This year, there are at least eight bulbs that have produced flowers.  Only one has opened yet, and I guess these bloom a little later than the others I have.  With the first flower opening up, I am not disappointed with these amaryllis.  The flowers are pure white with a green throat, and go well with the white violas and wax begonias that are blooming at their bases.




Last year, I added two more Iceberg roses, and all of the Icebergs now have buds, with many opening any day now.  With more amaryllis flowers yet to open, the roses, and the violas, this area of the garden should soon be a special place to remember my dad.

Big Red

“Big Red”, a copyrighted post, was written for my WordPress blog called Always Growing by Jan in Covington, Louisiana 


The last two posts have been about the amaryllis (hippeastrum) that I have growing in the garden.  Well, here is another.  In the last few years I have really become a big fan of these plants.  Originally, about ten years ago, I started with Red Lion bulbs that I bought in the winter and then planted in the garden in the spring.  I liked Red Lion, but was never enamored with them because the color had more of an orange tinge to the red, and I like more of a truer red.  I stopped buying them after just a few years.  Then, about four years ago, the secretary at work brought me some amaryllis bulbs from her garden.  These were huge, big bulbs that put out huge, big deep red flowers.  These big red amaryllis got me started on the road to amaryllis addiction.




These amaryllis (name unknown) are wonderful.  It is hard sometimes to capture the true color of red with a digital camera.  These are a deep red, almost a deep cherry red.  These bulbs are very vigorous; even in my clay soil, they are producing offsets quickly.  It is not uncommon for there to be seven blooms on one stalk, and several bulbs have produced two or more stalks.  One thing I love about these is the shape of the buds as they just about to open.   The petals always seem to puff up and then open.  They remind me of hot air balloons.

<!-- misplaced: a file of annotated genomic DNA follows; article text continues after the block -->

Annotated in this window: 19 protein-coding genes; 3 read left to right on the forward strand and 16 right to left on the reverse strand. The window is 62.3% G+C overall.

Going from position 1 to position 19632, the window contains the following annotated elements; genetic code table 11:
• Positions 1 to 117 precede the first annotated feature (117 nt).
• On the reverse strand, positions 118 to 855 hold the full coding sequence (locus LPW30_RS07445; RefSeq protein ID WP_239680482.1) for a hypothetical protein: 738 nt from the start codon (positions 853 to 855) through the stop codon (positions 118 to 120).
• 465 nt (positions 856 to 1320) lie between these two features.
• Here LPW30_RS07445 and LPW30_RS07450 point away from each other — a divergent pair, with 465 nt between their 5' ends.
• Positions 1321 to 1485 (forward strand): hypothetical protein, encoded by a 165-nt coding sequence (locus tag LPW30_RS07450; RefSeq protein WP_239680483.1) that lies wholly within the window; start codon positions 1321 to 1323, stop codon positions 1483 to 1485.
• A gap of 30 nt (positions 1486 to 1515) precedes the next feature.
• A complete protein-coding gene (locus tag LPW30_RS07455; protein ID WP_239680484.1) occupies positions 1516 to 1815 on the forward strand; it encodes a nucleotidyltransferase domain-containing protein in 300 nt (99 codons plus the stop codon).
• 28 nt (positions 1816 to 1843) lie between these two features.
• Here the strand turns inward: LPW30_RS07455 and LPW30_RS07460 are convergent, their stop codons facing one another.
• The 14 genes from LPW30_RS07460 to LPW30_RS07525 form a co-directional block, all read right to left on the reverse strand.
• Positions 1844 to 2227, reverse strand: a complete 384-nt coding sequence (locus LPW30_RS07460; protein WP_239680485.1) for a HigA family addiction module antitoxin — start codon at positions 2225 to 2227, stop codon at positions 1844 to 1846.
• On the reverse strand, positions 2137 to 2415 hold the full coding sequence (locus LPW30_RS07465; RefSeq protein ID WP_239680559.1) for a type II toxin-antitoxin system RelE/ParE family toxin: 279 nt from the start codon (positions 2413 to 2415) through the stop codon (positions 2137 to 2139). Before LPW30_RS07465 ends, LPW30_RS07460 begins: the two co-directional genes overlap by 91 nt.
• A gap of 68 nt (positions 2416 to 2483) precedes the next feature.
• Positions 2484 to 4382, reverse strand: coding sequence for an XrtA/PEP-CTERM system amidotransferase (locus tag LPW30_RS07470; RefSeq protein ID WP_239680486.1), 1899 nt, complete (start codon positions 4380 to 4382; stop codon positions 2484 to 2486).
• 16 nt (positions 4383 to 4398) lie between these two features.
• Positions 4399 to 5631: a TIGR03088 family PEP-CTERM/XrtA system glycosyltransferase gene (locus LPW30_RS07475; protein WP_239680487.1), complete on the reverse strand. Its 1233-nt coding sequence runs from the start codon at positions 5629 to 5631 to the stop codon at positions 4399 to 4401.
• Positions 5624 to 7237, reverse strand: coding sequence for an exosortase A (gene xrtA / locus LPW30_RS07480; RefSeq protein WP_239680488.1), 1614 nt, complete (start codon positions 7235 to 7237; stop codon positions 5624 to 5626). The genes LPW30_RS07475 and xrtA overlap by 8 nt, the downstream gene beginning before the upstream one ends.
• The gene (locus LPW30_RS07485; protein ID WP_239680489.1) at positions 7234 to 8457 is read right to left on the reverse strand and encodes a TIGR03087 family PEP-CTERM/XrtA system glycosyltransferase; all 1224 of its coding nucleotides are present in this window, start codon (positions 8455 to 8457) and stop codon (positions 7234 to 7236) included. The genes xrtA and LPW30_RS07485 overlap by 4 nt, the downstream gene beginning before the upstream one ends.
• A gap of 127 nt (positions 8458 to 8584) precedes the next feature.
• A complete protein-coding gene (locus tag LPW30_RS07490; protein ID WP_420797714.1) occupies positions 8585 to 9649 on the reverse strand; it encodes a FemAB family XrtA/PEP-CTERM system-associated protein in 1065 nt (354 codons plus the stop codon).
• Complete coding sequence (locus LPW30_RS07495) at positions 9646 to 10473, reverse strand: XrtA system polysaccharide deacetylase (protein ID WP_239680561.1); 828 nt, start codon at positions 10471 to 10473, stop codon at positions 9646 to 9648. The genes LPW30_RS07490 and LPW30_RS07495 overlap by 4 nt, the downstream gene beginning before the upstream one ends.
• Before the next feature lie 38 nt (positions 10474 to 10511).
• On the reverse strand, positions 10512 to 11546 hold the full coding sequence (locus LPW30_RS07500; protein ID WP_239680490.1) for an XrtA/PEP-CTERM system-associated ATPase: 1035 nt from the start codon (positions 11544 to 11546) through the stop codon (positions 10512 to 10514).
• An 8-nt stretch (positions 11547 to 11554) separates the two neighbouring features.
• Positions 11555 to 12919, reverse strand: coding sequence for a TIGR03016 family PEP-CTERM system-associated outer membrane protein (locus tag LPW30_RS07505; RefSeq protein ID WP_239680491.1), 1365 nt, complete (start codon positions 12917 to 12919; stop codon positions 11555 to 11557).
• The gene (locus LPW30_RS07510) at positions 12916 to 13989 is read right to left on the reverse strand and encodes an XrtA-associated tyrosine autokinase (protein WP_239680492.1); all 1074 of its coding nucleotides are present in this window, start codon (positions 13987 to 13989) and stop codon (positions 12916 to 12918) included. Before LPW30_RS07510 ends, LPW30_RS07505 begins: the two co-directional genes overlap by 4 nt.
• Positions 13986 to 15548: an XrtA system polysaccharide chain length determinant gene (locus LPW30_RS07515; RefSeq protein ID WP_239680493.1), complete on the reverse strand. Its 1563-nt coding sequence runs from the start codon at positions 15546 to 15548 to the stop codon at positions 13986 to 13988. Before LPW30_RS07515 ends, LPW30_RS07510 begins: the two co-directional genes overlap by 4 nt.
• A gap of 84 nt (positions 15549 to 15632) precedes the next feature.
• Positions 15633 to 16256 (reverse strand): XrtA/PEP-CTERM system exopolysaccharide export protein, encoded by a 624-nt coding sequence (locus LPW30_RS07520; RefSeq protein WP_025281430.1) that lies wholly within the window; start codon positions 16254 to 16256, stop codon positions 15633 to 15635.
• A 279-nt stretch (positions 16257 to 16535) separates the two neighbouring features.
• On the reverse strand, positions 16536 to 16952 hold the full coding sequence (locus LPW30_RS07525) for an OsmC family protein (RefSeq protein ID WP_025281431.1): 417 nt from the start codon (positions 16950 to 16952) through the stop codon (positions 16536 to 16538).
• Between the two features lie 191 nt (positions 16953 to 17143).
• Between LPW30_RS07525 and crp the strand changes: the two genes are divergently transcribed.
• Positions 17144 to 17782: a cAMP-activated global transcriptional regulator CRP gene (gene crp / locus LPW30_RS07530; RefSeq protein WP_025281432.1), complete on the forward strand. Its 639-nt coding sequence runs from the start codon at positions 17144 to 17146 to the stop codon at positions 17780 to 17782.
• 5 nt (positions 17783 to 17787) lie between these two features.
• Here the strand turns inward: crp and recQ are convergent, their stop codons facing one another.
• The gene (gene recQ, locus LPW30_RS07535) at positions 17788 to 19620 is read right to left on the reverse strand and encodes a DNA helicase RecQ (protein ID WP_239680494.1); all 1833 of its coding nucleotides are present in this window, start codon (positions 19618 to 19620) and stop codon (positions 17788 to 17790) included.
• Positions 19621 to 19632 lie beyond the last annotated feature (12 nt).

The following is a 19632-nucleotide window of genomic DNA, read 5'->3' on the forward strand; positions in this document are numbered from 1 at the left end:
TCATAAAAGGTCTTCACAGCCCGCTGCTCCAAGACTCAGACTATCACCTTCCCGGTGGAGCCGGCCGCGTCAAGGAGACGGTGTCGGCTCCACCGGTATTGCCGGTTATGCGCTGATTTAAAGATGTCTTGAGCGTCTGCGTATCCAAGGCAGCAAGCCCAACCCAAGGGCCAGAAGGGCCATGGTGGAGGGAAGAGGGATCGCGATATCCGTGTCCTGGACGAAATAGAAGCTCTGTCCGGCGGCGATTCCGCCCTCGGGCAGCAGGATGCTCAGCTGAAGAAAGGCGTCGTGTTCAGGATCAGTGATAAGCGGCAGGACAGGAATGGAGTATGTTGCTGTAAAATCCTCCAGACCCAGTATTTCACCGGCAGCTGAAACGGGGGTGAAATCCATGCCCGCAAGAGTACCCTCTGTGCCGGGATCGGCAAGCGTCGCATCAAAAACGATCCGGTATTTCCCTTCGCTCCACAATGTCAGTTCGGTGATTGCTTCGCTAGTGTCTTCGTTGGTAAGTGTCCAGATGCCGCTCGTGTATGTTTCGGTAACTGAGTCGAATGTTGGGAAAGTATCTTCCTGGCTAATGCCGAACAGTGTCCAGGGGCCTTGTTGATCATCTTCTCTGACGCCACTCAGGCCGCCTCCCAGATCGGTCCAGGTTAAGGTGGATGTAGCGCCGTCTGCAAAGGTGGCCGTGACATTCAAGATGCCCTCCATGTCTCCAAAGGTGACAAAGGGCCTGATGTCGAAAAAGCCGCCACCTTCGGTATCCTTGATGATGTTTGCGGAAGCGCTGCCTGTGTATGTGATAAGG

The lady who gave me these amaryllis was very generous.  I couldn’t believe she had so many to share, but she kept assuring me that she needed to thin out the bed they were in and she still had enough for her garden.  I even had some to share with my mother, daughter, and sister.  I am so thankful that I was able to get these wonderful, beautifully colored red flowers. 




I have these in the gardens on both sides of the front walk.  The big red flowers make a welcoming sight as you approach the front door.  I am going to hate when they finish blooming.

I’ll Have a Double

“I’ll Have a Double”, a copyrighted post, was written for my WordPress blog called Always Growing by Jan in Covington, Louisiana 


In checking my garden journal from previous years, it seems that many plants are blooming a month to six weeks earlier than last year.  Some of these early bloomers are the amaryllis (hippeastrum) bulbs.  I showcased Apple Blossom yesterday, and today I’ll feature a double flowered one.

I bought this one years ago, maybe six years or so.  I didn’t have many amaryllis then, and this was supposed to be a pink variety.   Of course, it was mismarked, as seems to be my luck, but it was huge when it bloomed.  It is a double flowering one, and from photos I have searched, it seems that this just might be Aphrodite.




At first, I was very disappointed in this particular bulb, but it has grown on me and now is welcomed in the garden.  I particularly like the green throat this flower has.  The bulb has not made any off sets yet, even after all these years, but the bulb is gigantic and the flowers are still big.